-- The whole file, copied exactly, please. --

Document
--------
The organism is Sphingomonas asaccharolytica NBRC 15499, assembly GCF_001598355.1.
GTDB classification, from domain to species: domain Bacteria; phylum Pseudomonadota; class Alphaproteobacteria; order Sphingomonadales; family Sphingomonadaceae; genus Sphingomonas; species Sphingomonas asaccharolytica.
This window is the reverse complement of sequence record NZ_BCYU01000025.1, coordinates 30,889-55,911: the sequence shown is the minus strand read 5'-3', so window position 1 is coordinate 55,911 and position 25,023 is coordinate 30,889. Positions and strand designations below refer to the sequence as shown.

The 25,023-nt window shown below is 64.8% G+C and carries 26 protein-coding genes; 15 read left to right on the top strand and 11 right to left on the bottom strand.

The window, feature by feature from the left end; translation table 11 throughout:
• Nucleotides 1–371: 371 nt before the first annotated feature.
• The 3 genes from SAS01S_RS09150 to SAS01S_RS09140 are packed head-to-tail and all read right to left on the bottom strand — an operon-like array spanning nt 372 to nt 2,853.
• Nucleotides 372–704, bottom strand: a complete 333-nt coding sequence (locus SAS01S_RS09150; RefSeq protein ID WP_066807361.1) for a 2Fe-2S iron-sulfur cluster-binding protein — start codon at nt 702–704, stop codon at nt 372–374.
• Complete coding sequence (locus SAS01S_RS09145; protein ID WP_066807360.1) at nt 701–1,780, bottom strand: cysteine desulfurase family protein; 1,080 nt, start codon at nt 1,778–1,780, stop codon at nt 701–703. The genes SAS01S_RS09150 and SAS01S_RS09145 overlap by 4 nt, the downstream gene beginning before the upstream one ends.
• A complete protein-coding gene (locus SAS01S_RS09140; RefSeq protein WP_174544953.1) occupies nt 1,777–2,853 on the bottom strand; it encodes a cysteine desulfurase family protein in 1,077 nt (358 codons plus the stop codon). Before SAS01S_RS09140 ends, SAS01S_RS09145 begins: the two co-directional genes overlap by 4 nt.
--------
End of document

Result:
The organism is Sphingomonas asaccharolytica NBRC 15499, assembly GCF_001598355.1.
GTDB classification, from domain to species: domain Bacteria; phylum Pseudomonadota; class Alphaproteobacteria; order Sphingomonadales; family Sphingomonadaceae; genus Sphingomonas; species Sphingomonas asaccharolytica.
This window is the reverse complement of sequence record NZ_BCYU01000025.1, coordinates 30,889-55,911: the sequence shown is the minus strand read 5'-3', so window position 1 is coordinate 55,911 and position 25,023 is coordinate 30,889. Positions and strand designations below refer to the sequence as shown.

The 25,023-nt window shown below is 64.8% G+C and carries 26 protein-coding genes; 15 read left to right on the top strand and 11 right to left on the bottom strand.

The window, feature by feature from the left end; translation table 11 throughout:
• Nucleotides 1–371: 371 nt before the first annotated feature.
• The 3 genes from SAS01S_RS09150 to SAS01S_RS09140 are packed head-to-tail and all read right to left on the bottom strand — an operon-like array spanning nt 372 to nt 2,853.
• Nucleotides 372–704, bottom strand: a complete 333-nt coding sequence (locus SAS01S_RS09150; RefSeq protein ID WP_066807361.1) for a 2Fe-2S iron-sulfur cluster-binding protein — start codon at nt 702–704, stop codon at nt 372–374.
• Complete coding sequence (locus SAS01S_RS09145; protein ID WP_066807360.1) at nt 701–1,780, bottom strand: cysteine desulfurase family protein; 1,080 nt, start codon at nt 1,778–1,780, stop codon at nt 701–703. The genes SAS01S_RS09150 and SAS01S_RS09145 overlap by 4 nt, the downstream gene beginning before the upstream one ends.
• A complete protein-coding gene (locus SAS01S_RS09140; RefSeq protein WP_174544953.1) occupies nt 1,777–2,853 on the bottom strand; it encodes a cysteine desulfurase family protein in 1,077 nt (358 codons plus the stop codon). Before SAS01S_RS09140 ends, SAS01S_RS09145 begins: the two co-directional genes overlap by 4 nt.